Wearing the Cape by Marion Harmon
Wearing the Cape 8 Repercussions
The pacing and tone of Repercussions is very different than Harmon’s previous novels. Everything occurs at high speed with little time for the heroes to react and even less time for them to think. To add to the feeling of ever-growing frenzy, the point of view changes multiple times in most chapters and reflects a significantly larger number of character perspectives than we have been introduced to before. The civilized world is under attack and it is by no means clear if the Sentinels can save the day this time. Harmon has long flirted with post-apocalyptic settings—both in the visions of the Tea Time Anarchist and in the alternate realities of Team Ups and Crossovers. Within a very few chapters it becomes evident that this might just be the book that sees those dark ages introduced full time into the series. Starting in the United States and spreading outwards, the death count is higher than at any time since the first book in the series, and that number includes the heroes as well as the civilians. If you’ve grown to love the large cast of Wearing the Cape—brace yourself—everything is on the table this time and no one gets away unhurt.
So this book is everything in a superhero novel you could desire—tons of actions, great super powers, and a gritty plot worthy of our heroic cast. That being said, I do have a small complaint that I’ve had a little difficulty articulating. I have read every book in this series at least twice and am listening to the audiobooks now. I feel like I know the action and the characters very well. Yet there were many times when Harmon made references that made me wonder if there was a short story out there that I had missed (and maybe there is) and the novel was just jammed packed with facts about supers in the rest of the planet—as if after finishing the guide books to his super hero roleplaying game, Harmon just couldn’t resist feeding us information a little bit artificially.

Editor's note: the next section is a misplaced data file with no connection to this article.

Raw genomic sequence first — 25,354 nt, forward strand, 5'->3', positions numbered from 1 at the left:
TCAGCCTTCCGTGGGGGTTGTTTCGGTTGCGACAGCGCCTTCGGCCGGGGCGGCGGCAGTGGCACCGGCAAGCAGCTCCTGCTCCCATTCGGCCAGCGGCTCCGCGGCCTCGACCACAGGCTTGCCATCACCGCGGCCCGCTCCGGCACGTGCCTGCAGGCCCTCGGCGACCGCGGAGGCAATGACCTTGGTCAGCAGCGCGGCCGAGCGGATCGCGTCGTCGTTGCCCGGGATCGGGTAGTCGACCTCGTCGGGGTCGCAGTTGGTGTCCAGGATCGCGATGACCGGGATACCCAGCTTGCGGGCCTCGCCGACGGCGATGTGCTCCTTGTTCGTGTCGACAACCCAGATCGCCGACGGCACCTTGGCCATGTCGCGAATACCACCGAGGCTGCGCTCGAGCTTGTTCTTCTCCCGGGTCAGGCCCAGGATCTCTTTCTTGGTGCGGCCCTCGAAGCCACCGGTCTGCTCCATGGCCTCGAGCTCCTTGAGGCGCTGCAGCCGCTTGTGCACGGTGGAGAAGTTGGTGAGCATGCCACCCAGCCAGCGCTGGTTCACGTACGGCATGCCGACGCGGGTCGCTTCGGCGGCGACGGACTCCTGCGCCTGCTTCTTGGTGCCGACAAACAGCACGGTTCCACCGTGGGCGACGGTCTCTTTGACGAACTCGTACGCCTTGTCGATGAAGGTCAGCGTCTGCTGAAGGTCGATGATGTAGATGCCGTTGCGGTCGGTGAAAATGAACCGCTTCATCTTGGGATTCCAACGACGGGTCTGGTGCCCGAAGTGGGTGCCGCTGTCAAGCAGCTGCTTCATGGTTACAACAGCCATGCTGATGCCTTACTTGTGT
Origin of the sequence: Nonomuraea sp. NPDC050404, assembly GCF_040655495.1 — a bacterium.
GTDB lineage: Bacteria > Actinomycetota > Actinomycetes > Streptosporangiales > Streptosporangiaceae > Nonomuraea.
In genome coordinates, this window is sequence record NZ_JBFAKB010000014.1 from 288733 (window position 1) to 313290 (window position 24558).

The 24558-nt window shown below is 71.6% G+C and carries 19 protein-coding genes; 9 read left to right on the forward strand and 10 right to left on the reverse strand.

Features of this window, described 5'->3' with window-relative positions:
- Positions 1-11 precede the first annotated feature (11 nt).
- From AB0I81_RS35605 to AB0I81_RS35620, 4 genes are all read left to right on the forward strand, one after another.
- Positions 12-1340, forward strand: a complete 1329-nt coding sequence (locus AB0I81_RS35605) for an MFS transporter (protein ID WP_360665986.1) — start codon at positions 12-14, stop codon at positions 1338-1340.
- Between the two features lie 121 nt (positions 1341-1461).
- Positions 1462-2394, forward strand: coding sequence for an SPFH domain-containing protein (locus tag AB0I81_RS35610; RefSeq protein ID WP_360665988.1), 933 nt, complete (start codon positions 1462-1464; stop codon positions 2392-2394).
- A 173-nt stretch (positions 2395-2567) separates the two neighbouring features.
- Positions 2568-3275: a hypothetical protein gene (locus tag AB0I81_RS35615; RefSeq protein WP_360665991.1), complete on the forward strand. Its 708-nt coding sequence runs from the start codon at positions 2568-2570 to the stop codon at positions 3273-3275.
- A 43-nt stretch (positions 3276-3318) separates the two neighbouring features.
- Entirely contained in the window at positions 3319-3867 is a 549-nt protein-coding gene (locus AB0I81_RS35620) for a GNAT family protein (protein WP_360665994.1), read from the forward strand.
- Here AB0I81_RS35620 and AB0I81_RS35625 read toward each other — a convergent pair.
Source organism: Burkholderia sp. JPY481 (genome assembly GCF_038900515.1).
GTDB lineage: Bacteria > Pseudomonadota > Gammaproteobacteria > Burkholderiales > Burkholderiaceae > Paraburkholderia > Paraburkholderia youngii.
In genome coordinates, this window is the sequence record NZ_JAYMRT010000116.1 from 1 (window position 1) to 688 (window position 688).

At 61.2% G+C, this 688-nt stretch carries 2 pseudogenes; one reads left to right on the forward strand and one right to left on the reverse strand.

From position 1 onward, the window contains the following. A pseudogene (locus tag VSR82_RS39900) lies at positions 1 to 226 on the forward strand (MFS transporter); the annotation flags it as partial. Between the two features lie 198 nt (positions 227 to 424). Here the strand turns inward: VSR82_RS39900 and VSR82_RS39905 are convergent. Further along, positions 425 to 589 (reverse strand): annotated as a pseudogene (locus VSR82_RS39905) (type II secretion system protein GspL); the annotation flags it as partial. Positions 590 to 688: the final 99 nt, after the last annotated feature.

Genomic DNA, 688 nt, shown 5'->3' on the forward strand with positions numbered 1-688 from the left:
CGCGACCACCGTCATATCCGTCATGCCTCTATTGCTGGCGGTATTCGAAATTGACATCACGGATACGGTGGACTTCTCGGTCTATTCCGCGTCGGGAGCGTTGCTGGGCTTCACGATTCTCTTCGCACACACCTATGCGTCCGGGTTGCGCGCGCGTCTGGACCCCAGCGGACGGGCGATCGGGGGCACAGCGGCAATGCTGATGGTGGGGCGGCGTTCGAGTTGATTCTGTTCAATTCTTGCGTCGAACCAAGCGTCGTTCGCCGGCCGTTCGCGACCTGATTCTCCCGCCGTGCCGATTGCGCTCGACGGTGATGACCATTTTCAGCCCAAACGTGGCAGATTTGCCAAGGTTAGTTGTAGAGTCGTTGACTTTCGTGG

That being said, Astra experiences a lot of changes in this novel and I found the character development well thought out and credible. I’m anxious to see what Harmon has in store for her and her friends in the books to come.
Wearing the Cape 7 Recursion
Marion Harmon is one of the two or three best superhero novelists out there, and his Wearing the Cape series is at the top of the genre. Recursion is the sort of novel that can only be written with several books in the series to back it up. The story starts a month after the end of the first novel but things aren’t quite the same as we remember them. There are extra people on the team who weren’t there at the start of book two and Astra starts getting called into activities earlier than she was the first time around and everything feels a little off. Then Astra starts to recover pieces of her memory that come from three years in the future—except that she knows classic time travel is impossible—you can’t change your own past.
What follows is a wonderful reworking of the
first several novels and a clever reworking of the past to make everything that
happened the first time make more sense and connect it in a clever conspiracy
to break democracy in the United States. It’s a truly creative reworking of the
past that is brought together in an even more imaginative explanation for how
all of this happened in the first place. This is a tour de force of the Wearing
the Cape series and an absolute delight to read.
Wearing the Cape 6: Team Ups and Cross Overs by Marion Harmon